short ‘the Evidence Act’, in that, it states that “no tenant of
immovable property, or person claiming through such tenant,
shall during the continuance of the tenancy, be permitted to deny
that the landlord of such tenant had, at the beginning of the
tenancy, a title to such immovable property”.
13. This Court in Sri Ram Pasricha v. Jagannath3
, has also
ruled that in a suit for eviction by landlord, the tenant is
estopped from questioning the title of the landlord because of
2
 LR 6 Ch D 1:37 LT 233
3
 (1976) 4 SCC 184Page 8
8
Section 116 of the Act. The Judicial Committee in Kumar
Krishna Prasad Lal Singha Deo v. Baraboni Coal Concern
Ltd.4
, when had occasion to examine the contention based on the
words ‘at the beginning of the tenancy’ in Section 116 of the
Evidence Act, pronounced that they do not give a ground for a
person already in possession of land becoming tenant of another,
to contend that there is no estoppel against his denying his
subsequent lessor’s title. Ever since, the accepted position is that
Section 116 of the Evidence Act applies and estops even a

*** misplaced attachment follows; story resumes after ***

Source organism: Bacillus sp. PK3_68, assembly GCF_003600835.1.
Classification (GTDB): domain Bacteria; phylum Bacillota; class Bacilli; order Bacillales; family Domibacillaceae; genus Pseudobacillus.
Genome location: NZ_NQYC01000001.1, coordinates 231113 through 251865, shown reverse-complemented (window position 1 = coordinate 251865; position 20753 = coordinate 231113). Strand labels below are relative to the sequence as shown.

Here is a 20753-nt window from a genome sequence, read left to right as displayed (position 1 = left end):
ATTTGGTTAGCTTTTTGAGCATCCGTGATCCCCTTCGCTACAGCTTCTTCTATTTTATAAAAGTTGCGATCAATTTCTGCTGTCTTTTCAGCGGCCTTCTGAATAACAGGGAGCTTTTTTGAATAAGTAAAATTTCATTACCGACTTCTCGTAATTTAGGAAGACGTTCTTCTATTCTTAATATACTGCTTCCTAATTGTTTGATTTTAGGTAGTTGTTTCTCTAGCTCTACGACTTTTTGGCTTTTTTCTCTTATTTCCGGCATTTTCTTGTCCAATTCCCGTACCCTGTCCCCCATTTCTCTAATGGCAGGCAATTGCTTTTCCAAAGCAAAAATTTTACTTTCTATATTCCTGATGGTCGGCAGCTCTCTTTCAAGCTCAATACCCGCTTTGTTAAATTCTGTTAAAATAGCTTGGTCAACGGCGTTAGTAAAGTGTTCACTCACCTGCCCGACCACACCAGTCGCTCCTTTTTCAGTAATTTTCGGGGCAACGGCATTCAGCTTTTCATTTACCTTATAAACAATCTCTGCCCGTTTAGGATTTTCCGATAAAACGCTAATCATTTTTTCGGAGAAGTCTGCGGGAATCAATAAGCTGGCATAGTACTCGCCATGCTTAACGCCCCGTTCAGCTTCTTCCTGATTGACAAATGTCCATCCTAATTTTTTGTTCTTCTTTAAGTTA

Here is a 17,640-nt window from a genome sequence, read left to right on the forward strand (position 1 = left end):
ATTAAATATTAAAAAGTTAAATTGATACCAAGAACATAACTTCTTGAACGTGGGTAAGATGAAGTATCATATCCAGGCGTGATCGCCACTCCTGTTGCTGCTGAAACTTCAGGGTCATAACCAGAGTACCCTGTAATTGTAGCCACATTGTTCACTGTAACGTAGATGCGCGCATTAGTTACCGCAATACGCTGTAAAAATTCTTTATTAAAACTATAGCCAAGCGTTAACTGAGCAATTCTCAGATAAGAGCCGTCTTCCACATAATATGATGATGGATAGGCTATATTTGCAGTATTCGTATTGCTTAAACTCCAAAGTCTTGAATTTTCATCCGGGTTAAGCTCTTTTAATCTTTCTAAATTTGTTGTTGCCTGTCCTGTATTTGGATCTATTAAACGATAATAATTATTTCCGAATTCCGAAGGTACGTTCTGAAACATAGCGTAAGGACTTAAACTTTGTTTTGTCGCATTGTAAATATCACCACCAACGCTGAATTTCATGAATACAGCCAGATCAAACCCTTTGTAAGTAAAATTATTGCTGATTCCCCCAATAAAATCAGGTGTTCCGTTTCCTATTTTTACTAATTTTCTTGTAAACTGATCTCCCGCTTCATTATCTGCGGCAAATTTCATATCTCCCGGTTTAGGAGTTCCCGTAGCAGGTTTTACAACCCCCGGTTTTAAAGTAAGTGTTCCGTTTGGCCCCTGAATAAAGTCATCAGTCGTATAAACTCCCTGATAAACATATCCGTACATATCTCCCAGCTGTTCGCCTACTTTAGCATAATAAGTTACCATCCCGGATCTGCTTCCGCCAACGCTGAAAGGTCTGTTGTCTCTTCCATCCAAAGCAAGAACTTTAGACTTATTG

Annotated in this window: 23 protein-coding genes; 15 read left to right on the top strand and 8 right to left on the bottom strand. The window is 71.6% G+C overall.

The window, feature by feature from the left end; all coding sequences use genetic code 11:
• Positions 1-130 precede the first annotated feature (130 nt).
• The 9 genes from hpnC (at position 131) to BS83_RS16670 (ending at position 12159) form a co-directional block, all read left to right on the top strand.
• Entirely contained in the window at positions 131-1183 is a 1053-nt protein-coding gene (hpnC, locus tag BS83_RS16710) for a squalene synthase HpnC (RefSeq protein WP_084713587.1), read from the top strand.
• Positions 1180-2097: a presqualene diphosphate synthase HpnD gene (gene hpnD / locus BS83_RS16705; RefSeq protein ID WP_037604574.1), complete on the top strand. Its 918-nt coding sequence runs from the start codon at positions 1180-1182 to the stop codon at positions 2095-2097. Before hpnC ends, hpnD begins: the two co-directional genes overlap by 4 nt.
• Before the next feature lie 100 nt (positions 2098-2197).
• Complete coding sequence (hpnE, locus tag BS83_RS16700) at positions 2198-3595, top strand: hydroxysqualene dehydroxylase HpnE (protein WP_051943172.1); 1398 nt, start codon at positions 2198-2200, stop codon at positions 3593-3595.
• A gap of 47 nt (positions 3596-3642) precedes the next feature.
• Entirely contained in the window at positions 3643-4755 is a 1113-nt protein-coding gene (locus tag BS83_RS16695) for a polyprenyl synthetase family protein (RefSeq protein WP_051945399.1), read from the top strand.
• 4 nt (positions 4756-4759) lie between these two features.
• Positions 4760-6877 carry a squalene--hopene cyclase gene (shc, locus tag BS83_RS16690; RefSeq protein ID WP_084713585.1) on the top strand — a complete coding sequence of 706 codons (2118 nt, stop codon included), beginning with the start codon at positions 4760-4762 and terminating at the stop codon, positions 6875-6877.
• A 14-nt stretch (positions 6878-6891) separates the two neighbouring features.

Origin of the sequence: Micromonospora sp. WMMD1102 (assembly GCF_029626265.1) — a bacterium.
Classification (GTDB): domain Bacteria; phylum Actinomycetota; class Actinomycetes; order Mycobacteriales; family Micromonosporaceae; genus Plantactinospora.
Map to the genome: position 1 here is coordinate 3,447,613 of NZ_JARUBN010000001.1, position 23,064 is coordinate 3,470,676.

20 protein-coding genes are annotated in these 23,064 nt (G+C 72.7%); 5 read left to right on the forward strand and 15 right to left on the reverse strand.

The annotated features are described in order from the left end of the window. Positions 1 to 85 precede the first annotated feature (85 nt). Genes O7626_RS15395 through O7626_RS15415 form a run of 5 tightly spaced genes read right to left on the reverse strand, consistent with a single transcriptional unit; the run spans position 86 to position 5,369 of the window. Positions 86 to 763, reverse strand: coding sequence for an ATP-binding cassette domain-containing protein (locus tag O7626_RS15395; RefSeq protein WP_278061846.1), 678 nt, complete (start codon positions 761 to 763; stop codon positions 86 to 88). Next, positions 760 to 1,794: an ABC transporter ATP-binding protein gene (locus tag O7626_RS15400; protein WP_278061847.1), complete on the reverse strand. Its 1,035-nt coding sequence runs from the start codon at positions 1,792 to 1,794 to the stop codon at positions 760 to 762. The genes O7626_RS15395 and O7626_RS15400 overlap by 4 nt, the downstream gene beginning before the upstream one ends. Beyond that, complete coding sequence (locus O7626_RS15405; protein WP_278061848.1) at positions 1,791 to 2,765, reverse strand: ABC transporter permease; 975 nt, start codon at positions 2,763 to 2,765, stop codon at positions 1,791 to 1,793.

person already in possession as tenant under one landlord from
denying the title of his subsequent landlord when once he
acknowledges him as his landlord by attornment or conduct.
Therefore, a tenant of immovable property under landlord who
becomes a tenant under another landlord by accepting him to be
the owner who had derived title from the former landlord,
cannot be permitted to deny the latter’s title, even when he is
sought to be evicted by the latter on a permitted ground.
14. The scope and applicability of the doctrine of “tenant’s
estoppel” being what we have said of it, we shall now proceed to
consider the aforesaid question which has arisen with reference
to the right of landlord under Section 23-A(b) of the Act in the
matter of recovery of possession of the accommodation from the
tenant.”